After the life taking floods that occurred in Mumbai, the Government of Maharashtra decided to ban the use of any form of plastic in the state. Although it is completely unacceptable to the entire blame of the natural calamity on the use of plastics, we could be glad that a small but very effective step has been initiated by a part of our country.
What makes it more applaudable is that a state like Maharashtra which has up to 25 percent of the countryâ€™s total consumption of plastic to its credit. This realization towards an environmental cause is a remarkable achievement by the Government of Maharashtra!
Research reveals that India consumes about 4.5 million tons of plastic out of the 170 million tons consumed by the entire world which makes it a very small user of plastic when compared to the others. While being a fact of pride, this piece of information should also encourage the Indians to become the least users of plastic.
When the Government of Maharashtra has taken such an unimaginable step towards global environmental development it should also be prepared for the rise cost price that will accompany the use of alternatives. It is estimated that we will experience an increase in the cost of milk, edible oil, cereals, bread, pulses, spices toiletry items, and other such things which are all presently available at a cheaper rate in plastic packages.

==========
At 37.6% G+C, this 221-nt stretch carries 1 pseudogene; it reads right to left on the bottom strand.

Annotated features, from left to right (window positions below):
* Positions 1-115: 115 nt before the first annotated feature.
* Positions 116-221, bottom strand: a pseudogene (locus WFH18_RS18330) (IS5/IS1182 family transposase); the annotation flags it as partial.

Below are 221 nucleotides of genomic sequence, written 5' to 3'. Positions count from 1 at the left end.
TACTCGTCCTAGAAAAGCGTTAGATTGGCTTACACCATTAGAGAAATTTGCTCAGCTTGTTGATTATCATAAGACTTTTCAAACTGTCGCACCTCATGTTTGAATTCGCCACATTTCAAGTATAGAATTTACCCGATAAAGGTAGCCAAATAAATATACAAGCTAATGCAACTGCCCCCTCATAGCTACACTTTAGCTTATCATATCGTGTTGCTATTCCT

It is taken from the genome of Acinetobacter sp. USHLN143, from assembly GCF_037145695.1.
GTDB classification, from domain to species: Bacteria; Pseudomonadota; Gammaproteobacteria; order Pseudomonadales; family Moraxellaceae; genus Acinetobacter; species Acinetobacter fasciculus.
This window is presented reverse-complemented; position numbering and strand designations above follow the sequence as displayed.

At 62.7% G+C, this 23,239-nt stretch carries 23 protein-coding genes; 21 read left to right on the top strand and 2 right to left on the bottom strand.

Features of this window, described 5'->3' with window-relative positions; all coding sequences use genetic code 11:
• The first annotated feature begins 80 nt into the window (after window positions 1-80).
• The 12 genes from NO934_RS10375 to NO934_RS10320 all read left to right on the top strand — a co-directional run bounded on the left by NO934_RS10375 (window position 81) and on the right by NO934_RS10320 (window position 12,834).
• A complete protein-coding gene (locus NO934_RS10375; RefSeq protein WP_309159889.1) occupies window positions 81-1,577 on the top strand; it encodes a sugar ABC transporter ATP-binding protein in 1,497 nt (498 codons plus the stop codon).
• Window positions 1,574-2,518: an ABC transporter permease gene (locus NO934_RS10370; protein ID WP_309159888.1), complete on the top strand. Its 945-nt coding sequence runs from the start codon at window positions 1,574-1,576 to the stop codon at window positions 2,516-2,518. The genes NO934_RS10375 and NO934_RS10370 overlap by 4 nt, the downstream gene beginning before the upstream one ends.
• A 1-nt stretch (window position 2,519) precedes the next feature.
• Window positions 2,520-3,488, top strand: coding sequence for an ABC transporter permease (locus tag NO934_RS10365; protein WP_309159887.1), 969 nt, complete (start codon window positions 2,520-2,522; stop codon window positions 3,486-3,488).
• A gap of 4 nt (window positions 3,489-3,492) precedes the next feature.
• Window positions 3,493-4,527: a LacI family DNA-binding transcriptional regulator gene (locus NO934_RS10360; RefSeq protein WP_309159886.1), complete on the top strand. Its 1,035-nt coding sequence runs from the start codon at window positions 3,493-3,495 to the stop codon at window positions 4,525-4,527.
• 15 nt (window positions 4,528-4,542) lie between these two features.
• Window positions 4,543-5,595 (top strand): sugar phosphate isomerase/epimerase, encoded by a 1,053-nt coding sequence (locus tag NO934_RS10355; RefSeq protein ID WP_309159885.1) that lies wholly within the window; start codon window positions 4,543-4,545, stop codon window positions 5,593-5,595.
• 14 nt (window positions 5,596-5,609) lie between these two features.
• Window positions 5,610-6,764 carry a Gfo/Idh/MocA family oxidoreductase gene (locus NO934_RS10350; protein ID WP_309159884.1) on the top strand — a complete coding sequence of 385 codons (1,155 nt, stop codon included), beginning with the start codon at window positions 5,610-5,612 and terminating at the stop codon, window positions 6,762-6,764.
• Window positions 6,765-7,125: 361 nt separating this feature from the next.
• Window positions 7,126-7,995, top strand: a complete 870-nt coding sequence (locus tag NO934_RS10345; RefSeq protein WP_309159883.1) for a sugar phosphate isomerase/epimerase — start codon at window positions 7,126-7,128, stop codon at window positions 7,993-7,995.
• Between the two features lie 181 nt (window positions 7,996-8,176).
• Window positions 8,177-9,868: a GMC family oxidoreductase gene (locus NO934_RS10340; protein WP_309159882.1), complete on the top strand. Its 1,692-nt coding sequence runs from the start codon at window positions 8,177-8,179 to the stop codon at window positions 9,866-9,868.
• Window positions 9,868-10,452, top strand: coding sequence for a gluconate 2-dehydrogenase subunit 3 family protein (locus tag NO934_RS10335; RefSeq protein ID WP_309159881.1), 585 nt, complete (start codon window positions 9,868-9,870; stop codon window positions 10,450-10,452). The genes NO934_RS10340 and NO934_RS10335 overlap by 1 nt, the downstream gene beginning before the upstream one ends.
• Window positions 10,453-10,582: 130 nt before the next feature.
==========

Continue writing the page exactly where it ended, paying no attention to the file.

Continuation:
If we take milk for instance which consumes 70 KT of plastic is expected to hike up the price of 5 rupees per liter. There are some measures that can be taken to avoid this explosion of prices which when followed are sure to prove beneficial.
Looks like the environmental awareness is spreading at lightning speed in our country. Indiaâ€™s capital city recently declared a ban on the use of plastics as well. Delhi has also announced is strong disapproval over plastics.
The Government there has strictly restricted the use of plastics in all public places including hospitals, hotels, and malls. The indiscriminate use of plastic has been discouraged by the Delhi Government by shopkeepers and rag pickers by making them extremely expensive and increasing their thickness from 20 microns to 40 microns.
This increase in thickness has been aimed at reducing the possibilities of plastic recycling. With this, the Government of Delhi also intended the widespread replacement of plastic bags by paper bags as there would be no other alternative available to the shopkeepers.
It would be a wonderful success if the rest of the country could learn a lesson from Mumbai and Delhi and ban plastic in their respective states to save themselves and the people around them. This is possible only when the pollution control boards of all the states are strengthened, the law enforces strict punishment on violators, and most importantly when we, as individual citizens of the country realize our responsibilities!
Few information has been taken from: content.msn.co.in